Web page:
In the twelfth chapter of The Shepherd’s Crown, Tiffany is summoned to deal with a surprising guest. Intrigued? Then it’s time for Mark to read Discworld.
One thing I’ve come to adore about this last stretch of Discworld books—perhaps the last 10-15 or so—is that Pratchett spent so much time building this world, and then he started asking questions of it. What counts as equality in this world? Who is forgotten? Trodden on? Ignored? What counts as a witch? Who counts as a witch? What does justice mean when people are forced into difficult choices? So much of this book in particular centers around the notion that tradition can be important and meaningful, but it is not a reason in and of itself to continue doing something. Another witch might have turned Geoffrey away, but not Tiffany Aching. Another witch might have accepted pressure from Mrs. Earwig, but not Tiffany Aching. And another witch might have immediately ordered the Feegles to kill Nightshade, the very Queen of the Elves who once tried to destroy her….
But not Tiffany Aching.
This chapter throws this story in a completely new and unexpected direction, and I truly cannot anticipate what is going to happen from here. My thought was that we’d seen the last of the Queen in any significant way. Peaseblossom had disposed of her, and that was what elves do. When they are done with a living thing, they discard it. There was no reason to assume that it would be different with the Queen either. And yet, the Queen is basically dumped directly on top of the Feegles’ home, and it is cause for a great emergency. Because that’s what Pratchett has been telling us for multiple books, and not just the Tiffany ones: the elves move in great numbers. An invasion never involves a single elf. But it’s not just that; Pratchett also told us of the time when the Feegles lived in Fairyland. Their rallying cry throughout this chapter is one steeped in history: they will never bow to someone like the Queen again. So, the text combines this rich history with an expected twist: The Queen is definitely alone. She’s been horribly maimed and abused. There appear to be no other elves coming, and, most shocking of all: It seems she wants help.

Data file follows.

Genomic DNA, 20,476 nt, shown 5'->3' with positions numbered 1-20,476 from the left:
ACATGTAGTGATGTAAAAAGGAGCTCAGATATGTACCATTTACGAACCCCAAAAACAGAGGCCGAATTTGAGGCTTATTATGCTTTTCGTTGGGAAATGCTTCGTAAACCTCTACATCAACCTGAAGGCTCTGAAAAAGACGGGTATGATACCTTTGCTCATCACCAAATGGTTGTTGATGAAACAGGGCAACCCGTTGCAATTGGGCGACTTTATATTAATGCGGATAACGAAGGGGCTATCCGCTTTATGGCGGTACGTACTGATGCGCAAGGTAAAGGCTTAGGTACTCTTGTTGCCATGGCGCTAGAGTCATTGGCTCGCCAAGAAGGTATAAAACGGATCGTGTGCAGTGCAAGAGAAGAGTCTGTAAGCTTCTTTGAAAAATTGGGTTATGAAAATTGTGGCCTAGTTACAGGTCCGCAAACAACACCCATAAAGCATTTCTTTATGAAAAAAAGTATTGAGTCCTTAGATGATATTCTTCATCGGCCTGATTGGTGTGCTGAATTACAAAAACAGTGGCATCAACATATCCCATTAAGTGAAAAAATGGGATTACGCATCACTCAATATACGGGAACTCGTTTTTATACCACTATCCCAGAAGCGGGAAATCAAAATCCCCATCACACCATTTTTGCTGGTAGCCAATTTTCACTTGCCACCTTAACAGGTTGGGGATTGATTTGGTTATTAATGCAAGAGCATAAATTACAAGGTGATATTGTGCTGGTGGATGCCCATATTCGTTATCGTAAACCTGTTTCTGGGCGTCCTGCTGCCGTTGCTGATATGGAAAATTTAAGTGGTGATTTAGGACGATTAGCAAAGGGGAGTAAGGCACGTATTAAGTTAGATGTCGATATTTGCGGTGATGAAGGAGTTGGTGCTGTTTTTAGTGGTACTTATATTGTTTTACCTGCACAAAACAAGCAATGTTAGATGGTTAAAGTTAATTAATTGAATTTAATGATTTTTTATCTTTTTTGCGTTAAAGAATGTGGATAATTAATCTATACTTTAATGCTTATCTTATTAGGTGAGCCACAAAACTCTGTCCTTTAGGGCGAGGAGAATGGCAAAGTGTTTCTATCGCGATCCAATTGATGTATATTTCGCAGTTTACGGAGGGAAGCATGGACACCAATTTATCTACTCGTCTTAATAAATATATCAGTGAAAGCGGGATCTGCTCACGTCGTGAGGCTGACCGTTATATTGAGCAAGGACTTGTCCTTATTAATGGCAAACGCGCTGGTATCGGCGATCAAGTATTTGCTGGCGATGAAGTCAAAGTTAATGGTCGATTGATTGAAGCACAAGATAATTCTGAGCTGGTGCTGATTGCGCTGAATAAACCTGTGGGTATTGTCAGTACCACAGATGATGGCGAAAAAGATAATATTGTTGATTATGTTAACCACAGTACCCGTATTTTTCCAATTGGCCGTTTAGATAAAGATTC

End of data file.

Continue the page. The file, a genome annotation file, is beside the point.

Thus, the Feegles’ reaction never seems irrational. No, it makes a whole lot of sense! Elves = danger. THE END. They always have! There has never been an exception to this. So even though Tiffany is summoned to deal with the Queen, it’s obvious the Feegles are expecting a certain outcome. Tiffany might interrogate the Queen, but violence is the answer! The best elf is a dead one, eh?
But this is a special moment, and I think that’s why Jeannie couldn’t use her abilities to see beyond the day. This is going to have an enormous influence on the fate of these characters’ lives, isn’t it? There’s an obvious path before Tiffany, and that’s not just due to what the Feegles want. Nightshade was HORRIBLE to Tiffany, so I don’t anyone would bat an eye if Tiffany had retaliated. But she comes to sense that this is a huge pivot point, too, and I LOVE what she does with it:
A witch is always on the edge, between the light and the dark, good and bad, making choices every day, judging all the time. It was what made her human. But what was it that made an elf? she wondered.
Tiffany is faced with a problem, and she asks a question.
So what IS an elf if they don’t have their wings? Their power? Their glamour? Their entire realm? Tiffany sees this mess of an elf, and she still sees a person. Not human, but a person. She offers Nightshade what the elves refuse to offer their victims. Is it the practical choice? Probably not. But standing on that precipice, Tiffany makes her choice. She is going to treat this elf with kindness.
“And goblins were treated as nobodies until somebody gave a thought to them.”
Oh, Tiffany. THIS IS HUGE. I don’t know if Nightshade is going to behave. I definitely don’t expect that this is a trick; she really is at the lowest point of her life. Does she deserve to be treated this way, after all she’s done to others? At the very least, Tiffany makes it clear that she deserves to be treated this way just by virtue of existing. She’s not foolish; she definitely threatens to hand Nightshade over to the elves if she does anything to harm anyone. And I genuinely don’t know if that’s what Nightshade will do? She’s in a desperate place, but once she’s mended, will she just become the same person she was before? Is this a foolish act? I suspect it’s not, but like Jeannie, I cannot see beyond this. It’s an absolutely thrilling choice for Pratchett to make, and I, for one, cannot wait to see what he’s going to do with it.
Mark Links Stuff
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